A Garden Plot Of Their Own

planting-tomatoesGet kids interested in gardening by giving them their own space.

Your friendly, family-oriented Planet Natural blogger has fond memories gardening as a child with dad and mom, grandma and grandpa, and even an uncle or two. That’s when and how we first learned to garden, not just the craft and practice of it, but also how we learned to love it. That love has lasted throughout our life.

We started at a very young age, toddling out to the garden with grandma to pick strawberries — they tasted so good! — or helping grandpa pull weeds. Not everything we pulled at first were weeds, but with patience, and kind words on what was good and what was bad, we soon learned just what should get plucked. Later we helped dad mark rows and plant seeds. We learned about the conditions and the patience required to see those seeds sprout. Come harvest time, we learned the right way to pinch a pea pod from the vine, break an ear of corn from the stalk, or gently twist a tomato from the plant.

This not only made us grow to love gardening, it made us grow to love eating vegetables.

But just as every kid doesn’t love to eat vegetables, even if they are fresh from the garden, not every kids takes to gardening. Some, especially those who are told to do this and do that without concern to the why of doing it, might just see it as work. Some, most often because of their tender years, may not have the attention span required to see things through. Assigned tasks may not reveal to your little charge just how they’re invested in the garden. Here’s a strategy that might help even the most reluctant junior gardener get and stay involved.

Give them their own garden plot. Even children as young as five and six will enjoy having their own space in the garden to plant and grow what they want. They’ll need close supervision at this age, making sure that they don’t plant too deeply, don’t water too much, and especially making sure of their safety when using even the most basic of gardening tools like a simple trowel. Of course as a caring parent you wouldn’t turn your little one loose with any tool. But when they reach the age and point of confidence that you can stand up and watch them scooping dirt with purpose and precision, why it’s time for both of you to be proud.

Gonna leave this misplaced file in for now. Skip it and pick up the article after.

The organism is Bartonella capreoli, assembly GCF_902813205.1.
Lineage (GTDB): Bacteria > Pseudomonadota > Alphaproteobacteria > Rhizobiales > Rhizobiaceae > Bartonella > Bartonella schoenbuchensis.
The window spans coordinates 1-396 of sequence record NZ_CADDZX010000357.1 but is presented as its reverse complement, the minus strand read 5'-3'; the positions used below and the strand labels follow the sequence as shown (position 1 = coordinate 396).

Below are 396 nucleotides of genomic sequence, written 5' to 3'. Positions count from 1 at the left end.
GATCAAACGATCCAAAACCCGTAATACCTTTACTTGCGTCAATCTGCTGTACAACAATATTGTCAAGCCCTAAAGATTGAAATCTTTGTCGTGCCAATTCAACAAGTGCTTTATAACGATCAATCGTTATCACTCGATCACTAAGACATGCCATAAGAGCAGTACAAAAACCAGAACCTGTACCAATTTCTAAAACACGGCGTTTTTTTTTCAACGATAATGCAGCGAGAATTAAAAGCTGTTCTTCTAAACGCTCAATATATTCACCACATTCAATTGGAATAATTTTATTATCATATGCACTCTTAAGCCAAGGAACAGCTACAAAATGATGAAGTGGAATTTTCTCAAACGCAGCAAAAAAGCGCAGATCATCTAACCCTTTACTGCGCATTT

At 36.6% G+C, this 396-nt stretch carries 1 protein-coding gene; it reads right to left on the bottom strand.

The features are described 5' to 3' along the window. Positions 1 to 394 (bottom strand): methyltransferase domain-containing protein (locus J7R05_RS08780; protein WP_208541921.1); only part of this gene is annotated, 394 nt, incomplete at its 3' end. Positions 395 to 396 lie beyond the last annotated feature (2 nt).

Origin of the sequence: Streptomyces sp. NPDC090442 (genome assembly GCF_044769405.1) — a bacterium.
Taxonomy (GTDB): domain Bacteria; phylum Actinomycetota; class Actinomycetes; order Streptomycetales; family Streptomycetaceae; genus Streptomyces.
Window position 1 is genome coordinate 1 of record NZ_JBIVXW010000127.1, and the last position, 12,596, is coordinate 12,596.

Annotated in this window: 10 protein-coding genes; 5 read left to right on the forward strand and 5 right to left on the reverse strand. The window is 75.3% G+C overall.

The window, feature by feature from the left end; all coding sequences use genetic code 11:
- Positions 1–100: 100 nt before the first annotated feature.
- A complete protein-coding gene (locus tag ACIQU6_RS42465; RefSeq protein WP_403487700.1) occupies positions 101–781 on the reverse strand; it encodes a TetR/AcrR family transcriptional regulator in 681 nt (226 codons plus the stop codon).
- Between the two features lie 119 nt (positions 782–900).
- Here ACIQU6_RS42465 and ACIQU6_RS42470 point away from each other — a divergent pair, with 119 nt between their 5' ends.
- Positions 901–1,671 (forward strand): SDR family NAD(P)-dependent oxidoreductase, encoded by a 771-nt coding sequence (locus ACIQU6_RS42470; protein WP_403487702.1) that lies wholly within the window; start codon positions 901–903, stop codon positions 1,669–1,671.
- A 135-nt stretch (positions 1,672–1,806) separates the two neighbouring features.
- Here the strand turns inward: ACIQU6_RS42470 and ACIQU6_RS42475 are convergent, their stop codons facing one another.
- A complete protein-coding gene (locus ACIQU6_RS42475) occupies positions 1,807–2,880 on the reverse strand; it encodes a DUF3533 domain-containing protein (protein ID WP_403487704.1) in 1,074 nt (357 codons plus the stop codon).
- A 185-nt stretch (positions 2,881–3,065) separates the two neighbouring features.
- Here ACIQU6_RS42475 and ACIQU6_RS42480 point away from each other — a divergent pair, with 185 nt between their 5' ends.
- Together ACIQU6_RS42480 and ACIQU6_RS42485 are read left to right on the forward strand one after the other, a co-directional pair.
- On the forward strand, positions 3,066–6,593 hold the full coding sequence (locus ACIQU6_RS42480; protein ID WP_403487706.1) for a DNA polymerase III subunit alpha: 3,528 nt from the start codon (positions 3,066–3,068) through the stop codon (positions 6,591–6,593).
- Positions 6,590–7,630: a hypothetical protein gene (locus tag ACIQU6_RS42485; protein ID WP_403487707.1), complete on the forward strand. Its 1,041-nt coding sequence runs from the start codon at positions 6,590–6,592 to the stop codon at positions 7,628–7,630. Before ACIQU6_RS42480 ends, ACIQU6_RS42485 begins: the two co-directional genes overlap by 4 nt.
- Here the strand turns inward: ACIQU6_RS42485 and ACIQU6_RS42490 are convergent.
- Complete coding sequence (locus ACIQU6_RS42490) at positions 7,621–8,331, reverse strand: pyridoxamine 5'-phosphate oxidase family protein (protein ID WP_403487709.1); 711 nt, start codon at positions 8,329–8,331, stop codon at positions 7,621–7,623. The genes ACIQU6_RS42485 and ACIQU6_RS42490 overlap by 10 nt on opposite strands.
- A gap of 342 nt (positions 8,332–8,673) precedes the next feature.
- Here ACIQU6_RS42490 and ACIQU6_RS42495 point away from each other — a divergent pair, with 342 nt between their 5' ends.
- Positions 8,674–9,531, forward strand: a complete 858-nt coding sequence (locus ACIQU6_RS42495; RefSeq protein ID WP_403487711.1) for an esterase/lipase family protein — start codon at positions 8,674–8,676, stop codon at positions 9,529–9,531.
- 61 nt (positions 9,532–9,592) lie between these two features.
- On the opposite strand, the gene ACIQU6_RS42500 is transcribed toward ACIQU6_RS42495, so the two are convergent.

Your child’s own plot doesn’t have to be large. A two x two foot space is a good place for a very young person to start. Older kids might handle more space and kids who have grown on their own space before might be ready for something larger. As a parent, you’re the best judge of what your child is capable of.

The fun starts with the planning. Drawing garden plans with your child is a great pencil-and-paper activity and a wonderful time to encourage realistic expectations. It’s also a great imaginative exercise. Join them in visualizing what their garden will look like at various stages.

Help them stake out their plot with string so that the boundaries are clear. What lies inside is their very own bit of garden. Let them choose what to plant after giving them choices. And make sure the choices you offer will guarantee success. Radishes are a good place to start. Small lettuce and spinach patches also give good quick results. But don’t be afraid to try something more ambitious. A couple tomato plants in their space will give plenty of opportunity to observe growth and the fruiting process. Squash or pumpkin seeds, planted well after the soil has warmed will give delightful, garden-filling results (make sure you give them enough space if this is the choice).

We’ve always made a row of sunflowers a family endeavor. Everybody gets involved in shared space and growing. And it’s a good way to demonstrate that gardening is a shared activity. Everyone helps everyone else. In other words, don’t limit your child’s gardening to just their own plot. Have them help with yours as you help with theirs.

No matter what your child plants, you as their garden guru — as their parent! — should look for anticipate teachable moments. Do everything you can to reinforce personal responsibility. But make sure they will succeed in the growing. This means waiting well past the last frost and helping them keep an eye out for pests, dry (or too wet) soil conditions, and other conditions that might affect what they’re growing.

Have stories or pictures of children doing their thing in the garden? Tips for how to get the children involved? Share them with us. We love seeing kids getting started with gardening. And we bet you do, too.

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